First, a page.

Power and Glory: Court Arts of China’s Ming Dynasty by He Li and Michael Knight
Let’s talk about catalog books. Sometimes during specific exhibitions or conferences, or for certain areas of study, a catalog book may be created. These sorts of texts tend to be more focused on displaying the art for study and less text-intensive than many other works. Even if they sometimes look like (or are!) coffee table books, these works often include more in-depth analysis of specific works or periods featured. These are still a wealth of knowledge, and Power and Glory is a great example of that. China has a long and varied art history, but focusing on one period like the Ming dynasty can allow art historians to appreciate the art and unpack its impact. Sometimes the close study of a select piece or two is more informative than a broad discussion on centuries of work.
Boundaries by Maya Lin
This verbal sketchbook is less a critical discussion, and more of a look at how an artist sees their work and how they want to construct their work. Maya Lin is the designer behind the Vietnam Veterans Memorial and Civil Rights Memorial, and who continues to create striking public sculptures. This “journal” explores how she approaches art making. It’s insightful, beautiful, and a great read for artists and art critics alike.
Art History Biographies
The Diary of Frida Kahlo: An Intimate Self-Portrait by Carlos Fuentes
The Diary is a combination biography and facsimile of Kahlo’s own journals. Fuentes offers translations and full images from her own sketchbook and diary. He provides commentary and contextualizes her art and life within her own pages. The result is a controversial, but illuminating look at the artist’s life through her own eyes and through that of a historian’s.
Hokusai: A Graphic Biography by Giuseppe Lantazi and Francesco Matteuzzi
Katsushika Hokusai’s vibrant life comes out in this graphic novel interpretation. Lantazi and Matteuzzi pay homage to this artist’s own print-block style throughout while still modernizing his prolific life for modern readers. It’s a great look at the artist behind one of the most iconic Japanese works of all time.
Seeing the Unspeakable: The Art of Kara Walker by Gwendolyn DuBois Shaw
Kara Walker is one of today’s living greats, and Seeing the Unspeakable is all about detailing the reasons why with deep artistic and historical analysis. DuBois Shaw dissects a few of Walker’s works to paint more than just a biographic picture of Walker’s life, but how her work functions against Black history and modernity. It’s a biography taken from a close reading of the work, and the result is, much like Walker’s art, intriguing and challenging.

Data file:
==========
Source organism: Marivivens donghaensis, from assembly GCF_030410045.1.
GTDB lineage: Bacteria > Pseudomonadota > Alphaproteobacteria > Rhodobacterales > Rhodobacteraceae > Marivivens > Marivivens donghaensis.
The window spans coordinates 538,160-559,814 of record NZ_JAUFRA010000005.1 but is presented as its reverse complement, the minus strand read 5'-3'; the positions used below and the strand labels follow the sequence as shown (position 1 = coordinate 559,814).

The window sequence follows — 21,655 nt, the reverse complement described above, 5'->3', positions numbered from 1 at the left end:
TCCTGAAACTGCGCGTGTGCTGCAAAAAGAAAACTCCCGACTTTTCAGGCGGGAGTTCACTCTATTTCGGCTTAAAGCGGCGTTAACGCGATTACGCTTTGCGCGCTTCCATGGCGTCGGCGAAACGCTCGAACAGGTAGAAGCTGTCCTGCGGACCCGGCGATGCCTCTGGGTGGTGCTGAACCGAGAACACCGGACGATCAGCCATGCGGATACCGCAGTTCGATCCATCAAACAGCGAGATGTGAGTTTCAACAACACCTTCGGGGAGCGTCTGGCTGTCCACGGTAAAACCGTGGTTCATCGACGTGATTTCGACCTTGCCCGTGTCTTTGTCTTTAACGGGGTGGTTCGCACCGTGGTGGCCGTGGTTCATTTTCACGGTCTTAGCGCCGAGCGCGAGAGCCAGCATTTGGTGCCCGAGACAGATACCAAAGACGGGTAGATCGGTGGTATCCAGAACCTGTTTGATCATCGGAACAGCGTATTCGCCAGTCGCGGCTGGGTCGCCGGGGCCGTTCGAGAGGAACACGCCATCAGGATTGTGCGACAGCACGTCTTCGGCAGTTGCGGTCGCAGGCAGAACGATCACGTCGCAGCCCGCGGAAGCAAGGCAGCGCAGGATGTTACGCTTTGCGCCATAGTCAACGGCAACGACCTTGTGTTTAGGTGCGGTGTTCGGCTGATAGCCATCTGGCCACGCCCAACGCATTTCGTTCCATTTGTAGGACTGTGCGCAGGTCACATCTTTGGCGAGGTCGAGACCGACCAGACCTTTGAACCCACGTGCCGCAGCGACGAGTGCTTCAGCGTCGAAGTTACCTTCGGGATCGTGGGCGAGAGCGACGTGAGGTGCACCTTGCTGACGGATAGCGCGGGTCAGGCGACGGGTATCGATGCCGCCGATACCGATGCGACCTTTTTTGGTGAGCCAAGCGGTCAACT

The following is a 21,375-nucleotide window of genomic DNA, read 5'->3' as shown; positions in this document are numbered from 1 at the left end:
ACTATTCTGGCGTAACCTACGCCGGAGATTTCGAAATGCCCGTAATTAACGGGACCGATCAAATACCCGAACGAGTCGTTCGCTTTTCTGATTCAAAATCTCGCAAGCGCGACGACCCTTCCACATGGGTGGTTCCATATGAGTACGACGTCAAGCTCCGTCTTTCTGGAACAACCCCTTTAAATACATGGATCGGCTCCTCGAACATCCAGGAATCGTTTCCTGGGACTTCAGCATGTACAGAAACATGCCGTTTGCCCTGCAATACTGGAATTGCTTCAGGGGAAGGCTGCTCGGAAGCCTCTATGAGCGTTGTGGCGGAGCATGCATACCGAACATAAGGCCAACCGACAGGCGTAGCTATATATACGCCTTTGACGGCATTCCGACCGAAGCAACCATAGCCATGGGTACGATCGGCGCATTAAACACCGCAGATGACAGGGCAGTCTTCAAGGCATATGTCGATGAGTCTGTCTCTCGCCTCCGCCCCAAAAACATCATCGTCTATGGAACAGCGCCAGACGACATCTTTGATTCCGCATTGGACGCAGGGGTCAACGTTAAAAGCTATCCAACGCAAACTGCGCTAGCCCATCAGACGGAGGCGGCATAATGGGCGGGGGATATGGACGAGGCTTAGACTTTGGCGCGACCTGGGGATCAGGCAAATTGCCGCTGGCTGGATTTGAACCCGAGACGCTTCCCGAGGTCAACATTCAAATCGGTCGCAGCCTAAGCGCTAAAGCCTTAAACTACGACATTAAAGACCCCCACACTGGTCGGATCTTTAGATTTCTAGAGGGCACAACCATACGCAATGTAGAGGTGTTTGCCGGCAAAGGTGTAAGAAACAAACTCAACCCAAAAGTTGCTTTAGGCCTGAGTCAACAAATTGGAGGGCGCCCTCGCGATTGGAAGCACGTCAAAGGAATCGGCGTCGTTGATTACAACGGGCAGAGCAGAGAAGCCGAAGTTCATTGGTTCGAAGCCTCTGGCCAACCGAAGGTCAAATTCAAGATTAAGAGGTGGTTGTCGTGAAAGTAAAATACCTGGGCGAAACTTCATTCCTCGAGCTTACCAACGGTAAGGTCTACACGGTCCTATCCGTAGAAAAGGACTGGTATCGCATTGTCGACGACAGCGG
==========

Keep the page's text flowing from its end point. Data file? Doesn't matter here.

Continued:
Dive into Art History Books
Though we’ve sorted through some of the best art history books, we would encourage you to seek out more. As you may have picked up, art historians like to get very specific. Chances are if you’re into something like modern glass sculpture, or art of West African secret societies, or mid-century American Southwestern art, that someone has probably written something about it. Art history is about finding what moves you, then holding your breath and diving deep beneath the surface. There’s a literal whole world of art out there to explore.
- A Note on Terminology: Unfortunately, although the field is and has become very diverse, there are some disguised remnants of discriminatory taxonomy and categorization. This is most notable in the terms “Western” and “Non-Western” art. “Western” art refers to any art produced in Europe and by those of European, predominately white, ancestry. “Non-Western” refers to every other art regardless of the wide span of cultures, traditions, and peoples involved. Art History often prioritizes European art over that of the multitude of other art-making cultures. This article will try to constrict the use of these terms where able and will include non-European art history books.
- As with most academic disciplines, many of the seminal texts are authored by white writers or professors who have had the opportunity to stay in the studies for extended periods of time. However, art history is an international field, and the growing number of experts are very diverse. Most advanced studies in art history are extensively specialized and focused, which is why you may not see many women or writers of color in immediate survey texts, but as the authors of more highly focused scholarship.